The other day, Mike and I met a guy who owns a fish processing center on Grenada. A friend of ours introduced us to this guy, because we had somehow broken our fishing rod in the process of catching, let’s see…let me count them… zero fish. This guy has a lot of spare parts in his office not too far away where he stores stuff for his business, and he told us if we stopped by the office, he should be able to fix our reel.

“That’s great!“ we exclaimed with delight. “Will you be there tomorrow?”

“Yeah, I should be there all day.”

“How about the morning? Will you be there if we stop by tomorrow morning?”

“Should be. If I am not in the office, I’ll be out back playing with my new excavator.” (By the way, this kind of statement seems normal to us now.)

“Fantastic. We’ll stop by your office in the morning.”

Mike and I set aside the morning for this errand because we live on a sailboat and it’s not like you just hop in the car. The process of going anywhere or getting anything done off a boat is a bit more complicated. We locked up our boat, unlocked, untied and hopped into the dinghy, dinghied under a bridge to the next bay, locked up the dinghy at another dock, walked passed the rum bar (sadly, without stopping for rum), then walked another mile down a rather busy street with no sidewalks under the blaring sun in 85 degree heat. We did not know if we were actually going in the right direction or not, because our only directions were “go past the rum shop and down the road and we are near all the big white containers.” Every car that passed us, from either direction, honked at us, a little toot-toot to say “hello” or “get out of the f#*king road” or whatever, which somehow managed to scare us out of our wits, with each toot.

Finally, sweating our brains out, we found the office, opened the door, and felt momentary relief as the air conditioning cooled the sweat that had settled on our arms and legs, T-shirts and underwear. We had arrived at the right place, and there was sign on the office door to prove it. The doors were open, the lights were on, the flat screen computer on the desk was lit!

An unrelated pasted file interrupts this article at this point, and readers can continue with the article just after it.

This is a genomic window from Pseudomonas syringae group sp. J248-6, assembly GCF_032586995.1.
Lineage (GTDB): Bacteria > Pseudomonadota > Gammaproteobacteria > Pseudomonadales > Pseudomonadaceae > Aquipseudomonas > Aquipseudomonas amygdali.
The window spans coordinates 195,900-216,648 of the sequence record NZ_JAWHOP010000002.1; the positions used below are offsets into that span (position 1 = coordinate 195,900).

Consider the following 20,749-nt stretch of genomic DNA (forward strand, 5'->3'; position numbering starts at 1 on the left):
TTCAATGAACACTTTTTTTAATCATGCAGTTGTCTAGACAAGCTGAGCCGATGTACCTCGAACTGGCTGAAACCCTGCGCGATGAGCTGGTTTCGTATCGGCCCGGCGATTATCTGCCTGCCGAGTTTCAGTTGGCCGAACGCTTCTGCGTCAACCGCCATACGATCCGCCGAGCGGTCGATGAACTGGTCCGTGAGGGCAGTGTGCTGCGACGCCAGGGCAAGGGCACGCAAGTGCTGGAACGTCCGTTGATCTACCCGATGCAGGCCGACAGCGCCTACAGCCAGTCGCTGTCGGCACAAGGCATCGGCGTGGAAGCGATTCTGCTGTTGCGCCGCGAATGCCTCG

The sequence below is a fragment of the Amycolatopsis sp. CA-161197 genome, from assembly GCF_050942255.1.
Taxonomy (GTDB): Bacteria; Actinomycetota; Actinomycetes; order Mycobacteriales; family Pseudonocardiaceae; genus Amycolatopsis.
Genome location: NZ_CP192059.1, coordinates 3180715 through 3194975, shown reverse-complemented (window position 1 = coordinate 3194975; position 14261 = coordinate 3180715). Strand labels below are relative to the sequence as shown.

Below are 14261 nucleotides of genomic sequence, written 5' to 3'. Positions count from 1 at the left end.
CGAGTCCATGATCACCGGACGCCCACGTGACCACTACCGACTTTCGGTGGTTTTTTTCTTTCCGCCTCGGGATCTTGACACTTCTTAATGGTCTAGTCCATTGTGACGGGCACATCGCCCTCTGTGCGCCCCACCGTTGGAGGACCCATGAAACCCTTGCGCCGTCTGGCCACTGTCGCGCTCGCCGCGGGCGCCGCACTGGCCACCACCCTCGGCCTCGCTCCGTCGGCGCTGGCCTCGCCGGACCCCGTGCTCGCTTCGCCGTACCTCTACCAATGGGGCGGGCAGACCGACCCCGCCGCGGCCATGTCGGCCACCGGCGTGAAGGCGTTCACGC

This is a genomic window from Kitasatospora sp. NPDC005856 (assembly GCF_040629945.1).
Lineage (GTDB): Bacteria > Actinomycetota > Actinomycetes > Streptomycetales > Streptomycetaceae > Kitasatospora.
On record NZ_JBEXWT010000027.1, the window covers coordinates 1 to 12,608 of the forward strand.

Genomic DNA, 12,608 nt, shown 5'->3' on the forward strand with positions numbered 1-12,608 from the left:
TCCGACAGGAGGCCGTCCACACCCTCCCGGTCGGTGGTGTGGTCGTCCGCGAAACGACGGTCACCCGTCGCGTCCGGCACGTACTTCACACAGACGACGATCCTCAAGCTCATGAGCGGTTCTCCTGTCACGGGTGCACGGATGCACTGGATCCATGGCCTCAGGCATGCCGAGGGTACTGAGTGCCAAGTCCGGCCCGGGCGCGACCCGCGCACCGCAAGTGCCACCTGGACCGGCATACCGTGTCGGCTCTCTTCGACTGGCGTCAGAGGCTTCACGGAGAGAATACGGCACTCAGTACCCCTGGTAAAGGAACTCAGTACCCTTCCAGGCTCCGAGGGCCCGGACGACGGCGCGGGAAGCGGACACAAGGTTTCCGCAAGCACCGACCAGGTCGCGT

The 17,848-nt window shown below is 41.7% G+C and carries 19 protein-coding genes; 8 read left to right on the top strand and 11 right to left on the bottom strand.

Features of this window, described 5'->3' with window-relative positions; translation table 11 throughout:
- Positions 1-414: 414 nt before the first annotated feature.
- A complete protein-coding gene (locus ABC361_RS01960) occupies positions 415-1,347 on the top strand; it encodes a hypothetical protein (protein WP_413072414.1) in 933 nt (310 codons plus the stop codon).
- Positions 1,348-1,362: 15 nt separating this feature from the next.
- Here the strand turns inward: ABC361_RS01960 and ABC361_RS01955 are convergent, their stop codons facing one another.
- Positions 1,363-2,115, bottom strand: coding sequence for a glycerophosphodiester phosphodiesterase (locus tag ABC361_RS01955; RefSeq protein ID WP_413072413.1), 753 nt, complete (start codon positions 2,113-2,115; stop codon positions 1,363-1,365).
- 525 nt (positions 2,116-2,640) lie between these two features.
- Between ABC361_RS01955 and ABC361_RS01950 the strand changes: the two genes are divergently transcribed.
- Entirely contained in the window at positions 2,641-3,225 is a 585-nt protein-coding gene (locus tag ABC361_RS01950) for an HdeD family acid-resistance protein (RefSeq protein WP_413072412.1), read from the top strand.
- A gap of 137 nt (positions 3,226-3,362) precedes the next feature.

“Hello!” we called. No answer.

“Hello, hello, anybody home?” Silence.

“He must be in the back playing with his excavator,” I said to Mike, and I so wanted to believe that. We walked in back. There was a guy on a machine, but it wasn’t our guy.

“We’re looking for Jeff,” we told him. “He said he should be here all morning.” Though I now realized, there was actually no commitment there- he didn’t say he “would be.”

“Oh, Jeff just left, but he should be back soon.”

“So, do you know, like, how soon?” I asked. And with more of an edge than I intended, I added, “like an hour soon or 15 minutes soon?”

“He should be right back.”

He should be, but he wasn’t.

As we sat in Jeff’s office and the minutes ticked by, I had plenty of time to contemplate and discuss with Mike just how much I hate “should be”s.

“Is that fish ok to eat?” I’d asked a waitress a few weeks before. I have been careful because of Ciguatera, a food born illness caused by eating fish that feed on reef fish, which is known to cause nausea, pain, cardiac and neurological problems, and basically really messes you up.

“It should be ok here in Grenada.”

Really? Should be ok? And what if it’s not? I prefer a little more certainty when we are talking brain damage. Thanks, but I’ll have a hamburger.

It should be open on Mondays. But it isn’t. She should be there until 4 PM. But today she left at 3:30. It shouldn’t take very long. But it does.

Why is everyone so afraid of commitment these days?

“Should be” is lame and ought to be (see, you don’t really need it) banished from the English language (or at least from the Eastern Caribbean)! What ever happened to “I will be”?  If you need an out just in case, my grandmother’s waffling at commitment was so much more tolerable.

“Bubbie, what time should I pick you up?”

“God willing, I’ll be ready at 2PM.”  I can deal with that.

But sometimes you get lucky with “should be”. Just as we were about to leave the office in frustration, Jeff walked in with his very sincere apologies. He was actually able to fix our reel in 10 minutes with a couple of used screws, and he wouldn’t take a dime in payment.  We thanked him profusely.  Our morning had gone from wasted to productive, with only a bit of patience.

As we were walking out the door, Mike turned to Jeff with a big smile and added, “Really, Jeff, thank you so much.  We should be very happy to buy you a beer next time we meet.”


It SHOULD Be…But It Often Ain’t was last modified: by

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